Then, too, was this comment left on the Bloomberg Businessweek web site which made reference to the endorsement by the HSUS in its review of DogTV:  “Veterinary associations like the Humane Society”? You mean lobbying groups like the Humane Society of the United States, which gives less than 1% of it’s fraudulently obtained income to pet shelters?  I hope DOG TV makes money, but they have little credibility as long as they feature HSUS in their online promotion.  If DOG TV execs think HSUS has 11 million members, as it claims, the real number is under one million.  11 million potential customers?  No way.  You’ll never make a profit if you associate yourselves in any way with this horrible fake charity.”

At the end of the day, I still maintain that DogTV is harmless as a practical matter. Most of us have to leave our dogs home for varying amounts of time, and if the dog is comforted by a radio, the Housewives of Dallas, or DogTV, who does it really hurt?

Used in moderation and not as a substitute, DogTV is probably harmless. What concerns me is its implications.


{ 17 comments… read them below or add one }

Denise Rusconi August 6, 2013 at 5:57 pm

Thanks Susi for looking into DogTV. You did a wonderful job. My dog watches DogTV when I put it on and it’s fun watching him watch it, but I would NEVER pay extra money to get it. I’m recording it while it’s Free. On another note. Several years ago I had a litter of puppies. I put an x-pen up by the TV. All the pups ignored it until the commercials came on. They would all stop playing and turn and look at the TV. Oddly enough, I noted one day when my brother stopped by with his two toddler boys, they did the same thing when commercials came on. Thanks again Susi. Denise Rusconi


Susi August 6, 2013 at 7:15 pm

Thanks for writing, Denise – and you remind me of something I forgot to mention: DogTV’s probable usefulness with new puppies. Still, we’ve muddled along without it for all this time and managed to have well adjusted dogs. Between DogTV and the comments I’ve gotten about the “yellow ribbon” scheme, I keep thinking I’m seeing a trend: people looking for a quick fix. Most breeders and seasoned “new dog” owners I know do it the old fashioned way. Puppy parties, lots of different noises, surfaces and sensations, going the extra mile to socialize our dogs. There’s a new type of owner emerging, I’m beginning to think. They have a good heart but don’t know the first thing about dog dynamics and don’t much want to really learn. I hope I’m wrong.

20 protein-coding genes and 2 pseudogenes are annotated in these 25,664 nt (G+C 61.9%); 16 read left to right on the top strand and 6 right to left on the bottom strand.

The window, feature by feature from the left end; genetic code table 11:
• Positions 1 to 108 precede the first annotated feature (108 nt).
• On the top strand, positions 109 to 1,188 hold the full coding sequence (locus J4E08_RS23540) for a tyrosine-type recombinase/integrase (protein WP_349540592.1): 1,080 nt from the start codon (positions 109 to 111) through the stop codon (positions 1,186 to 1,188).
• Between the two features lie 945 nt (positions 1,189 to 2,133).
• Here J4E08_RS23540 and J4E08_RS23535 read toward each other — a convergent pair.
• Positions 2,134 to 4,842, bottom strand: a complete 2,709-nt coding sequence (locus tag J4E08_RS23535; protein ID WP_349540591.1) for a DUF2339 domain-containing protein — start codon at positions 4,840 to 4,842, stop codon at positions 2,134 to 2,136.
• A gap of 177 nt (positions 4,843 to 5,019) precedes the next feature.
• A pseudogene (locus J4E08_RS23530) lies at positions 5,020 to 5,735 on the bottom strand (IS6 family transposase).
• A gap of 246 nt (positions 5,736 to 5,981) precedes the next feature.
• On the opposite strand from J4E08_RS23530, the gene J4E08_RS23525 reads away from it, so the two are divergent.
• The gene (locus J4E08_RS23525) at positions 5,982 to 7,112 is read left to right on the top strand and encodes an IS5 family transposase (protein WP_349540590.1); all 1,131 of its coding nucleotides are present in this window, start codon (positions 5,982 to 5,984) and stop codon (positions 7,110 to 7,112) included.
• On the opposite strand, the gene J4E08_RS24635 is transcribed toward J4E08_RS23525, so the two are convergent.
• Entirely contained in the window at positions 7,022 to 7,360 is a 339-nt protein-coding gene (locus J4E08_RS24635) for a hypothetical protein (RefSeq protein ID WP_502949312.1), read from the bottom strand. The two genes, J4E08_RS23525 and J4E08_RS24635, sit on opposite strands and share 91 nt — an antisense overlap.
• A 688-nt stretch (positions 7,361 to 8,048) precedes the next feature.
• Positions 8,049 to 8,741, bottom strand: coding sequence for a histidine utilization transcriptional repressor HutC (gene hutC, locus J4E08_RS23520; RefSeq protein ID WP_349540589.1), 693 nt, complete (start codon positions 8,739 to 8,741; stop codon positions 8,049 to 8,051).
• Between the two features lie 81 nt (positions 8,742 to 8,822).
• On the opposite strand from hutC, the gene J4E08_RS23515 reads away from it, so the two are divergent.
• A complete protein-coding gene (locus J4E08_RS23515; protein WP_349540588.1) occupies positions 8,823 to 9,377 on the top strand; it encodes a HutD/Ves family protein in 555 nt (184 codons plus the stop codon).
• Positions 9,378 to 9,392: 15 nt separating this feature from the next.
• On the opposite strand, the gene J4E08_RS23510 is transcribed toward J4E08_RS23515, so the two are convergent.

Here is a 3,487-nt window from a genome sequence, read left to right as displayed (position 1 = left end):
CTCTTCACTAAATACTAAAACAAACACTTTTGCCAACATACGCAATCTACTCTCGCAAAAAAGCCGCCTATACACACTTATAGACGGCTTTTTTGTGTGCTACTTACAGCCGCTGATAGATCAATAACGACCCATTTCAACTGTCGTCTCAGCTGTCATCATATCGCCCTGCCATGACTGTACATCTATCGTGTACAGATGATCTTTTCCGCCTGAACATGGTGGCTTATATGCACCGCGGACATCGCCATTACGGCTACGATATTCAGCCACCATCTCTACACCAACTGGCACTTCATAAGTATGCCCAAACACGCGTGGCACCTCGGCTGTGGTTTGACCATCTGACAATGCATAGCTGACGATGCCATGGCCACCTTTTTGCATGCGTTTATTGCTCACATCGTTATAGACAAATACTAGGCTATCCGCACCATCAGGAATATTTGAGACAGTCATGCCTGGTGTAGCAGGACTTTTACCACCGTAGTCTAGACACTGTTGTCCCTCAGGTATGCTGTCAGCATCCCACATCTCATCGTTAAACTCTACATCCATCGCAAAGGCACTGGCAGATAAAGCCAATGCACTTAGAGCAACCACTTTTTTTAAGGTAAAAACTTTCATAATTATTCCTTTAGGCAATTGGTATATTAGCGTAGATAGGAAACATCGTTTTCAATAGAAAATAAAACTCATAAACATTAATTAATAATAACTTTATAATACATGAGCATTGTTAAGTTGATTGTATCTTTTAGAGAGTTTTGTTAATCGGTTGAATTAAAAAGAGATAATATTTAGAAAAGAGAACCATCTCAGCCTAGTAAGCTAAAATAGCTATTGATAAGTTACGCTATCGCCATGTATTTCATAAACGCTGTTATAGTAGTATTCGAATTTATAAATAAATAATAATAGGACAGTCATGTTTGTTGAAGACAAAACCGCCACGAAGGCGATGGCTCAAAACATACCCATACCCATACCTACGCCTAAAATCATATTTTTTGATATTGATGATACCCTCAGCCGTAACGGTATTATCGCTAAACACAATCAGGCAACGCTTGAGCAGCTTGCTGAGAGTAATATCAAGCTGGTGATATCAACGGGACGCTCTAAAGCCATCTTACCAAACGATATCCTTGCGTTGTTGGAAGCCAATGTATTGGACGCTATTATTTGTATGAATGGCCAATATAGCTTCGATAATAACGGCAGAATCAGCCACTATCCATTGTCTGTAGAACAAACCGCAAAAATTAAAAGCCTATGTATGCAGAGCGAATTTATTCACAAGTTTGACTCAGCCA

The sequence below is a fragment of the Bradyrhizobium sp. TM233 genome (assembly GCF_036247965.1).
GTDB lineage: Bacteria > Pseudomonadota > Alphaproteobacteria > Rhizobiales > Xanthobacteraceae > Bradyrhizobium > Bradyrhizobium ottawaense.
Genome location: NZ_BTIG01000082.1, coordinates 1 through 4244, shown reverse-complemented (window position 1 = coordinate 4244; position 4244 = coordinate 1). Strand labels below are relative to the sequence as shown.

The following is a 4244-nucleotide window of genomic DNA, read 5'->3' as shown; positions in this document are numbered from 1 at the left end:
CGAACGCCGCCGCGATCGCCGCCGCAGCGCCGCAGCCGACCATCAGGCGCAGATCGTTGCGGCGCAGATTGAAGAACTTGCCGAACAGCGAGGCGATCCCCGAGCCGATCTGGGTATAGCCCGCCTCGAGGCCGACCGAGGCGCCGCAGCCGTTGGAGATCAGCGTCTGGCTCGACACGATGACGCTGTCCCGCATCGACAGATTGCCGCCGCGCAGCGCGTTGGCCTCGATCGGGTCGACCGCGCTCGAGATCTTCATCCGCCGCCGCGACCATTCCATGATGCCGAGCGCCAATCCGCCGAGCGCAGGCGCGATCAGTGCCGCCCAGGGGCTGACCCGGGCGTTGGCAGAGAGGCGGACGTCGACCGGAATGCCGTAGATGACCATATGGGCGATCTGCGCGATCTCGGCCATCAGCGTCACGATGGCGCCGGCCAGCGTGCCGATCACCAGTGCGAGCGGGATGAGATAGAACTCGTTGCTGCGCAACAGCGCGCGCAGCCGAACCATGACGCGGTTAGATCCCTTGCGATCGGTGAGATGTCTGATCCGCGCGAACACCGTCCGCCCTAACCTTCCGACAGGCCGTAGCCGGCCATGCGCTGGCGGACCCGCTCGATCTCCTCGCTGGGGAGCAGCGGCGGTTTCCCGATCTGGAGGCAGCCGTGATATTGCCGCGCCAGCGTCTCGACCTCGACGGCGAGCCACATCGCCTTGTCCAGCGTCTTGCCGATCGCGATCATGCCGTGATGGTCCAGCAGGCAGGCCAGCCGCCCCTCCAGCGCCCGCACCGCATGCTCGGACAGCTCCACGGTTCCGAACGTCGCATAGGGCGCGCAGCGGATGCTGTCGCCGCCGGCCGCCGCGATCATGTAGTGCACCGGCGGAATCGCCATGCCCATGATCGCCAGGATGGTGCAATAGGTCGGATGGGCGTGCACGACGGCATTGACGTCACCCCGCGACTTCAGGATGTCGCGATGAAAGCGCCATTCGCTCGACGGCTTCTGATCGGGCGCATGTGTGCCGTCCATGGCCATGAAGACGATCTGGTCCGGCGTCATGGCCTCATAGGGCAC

As for the commercials – sometimes I think they’re better than the actual programming!


Charlee August 6, 2013 at 7:12 pm

Even if I HAD Dish, which I don’t, this would NOT be on in my household. I will not allow one damn thing in my house that HSUS approves of. If they endorsed oxygen, I would be obligated to point out that our atmosphere is mostly nitrogen! LOL


Susi August 6, 2013 at 8:49 pm

I was going to mention that as part of my objection, too, Charlee, and then frankly forgot! Plenty of people raised the same point on some of the sites I visited – and in a scathing manner.


Sarah August 6, 2013 at 8:12 pm

I have not watched it but doubt the dogs would either. The cat, on the other hand, is another story. Freek’y (Yeh, abbreviation for Free Kitty, okay?) has been known to make flying leaps at the TV screen when Nature features birds or fish. Perhaps her most embarrassing moment came one Christmas Eve when we opened the present from my mother and hung it on the wall. Freek’y thudded to the floor following a five or six foot leap when the Audubon clock (Remember those?) began warbling midnight! Dogs just lay here smirking.


Susi August 6, 2013 at 8:24 pm

I hope you don’t mind, Sarah, but I read your comment to my husband who, like me, burst out laughing at the imagery of the cat leaping at the wall, and the dogs merely smirking. Smirking is such a good word, don’t you think?


Viatecio August 12, 2013 at 6:08 am

I was hanging out at a petsitting client’s house once, giving their dogs some play- and chillout-time outside their crates while “Up” played on the teevee (I had never seen the movie before and didn’t know what to expect).

Apparently there are LOTS of dogs in that movie, and ANY time one of my charges heard a bark, he would start barking mindlessly. Because the dog scenes CONTINUED, this dog eventually started becoming focused on the teevee and would start his barking anytime he SAW a dog.

This is NOT cute. I don’t get people who insist that their dog watches teevee and enjoys it. I saw a dog that was anxious, stressed and reacting to something completely unnecessary. Rather than being able to play with me and the other dogs in a normal fashion, and calm down appropriately when finished, he became worked-up and agitated, even when I turned OFF the teevee–he continued to check in on it just in case them dogs ever came back.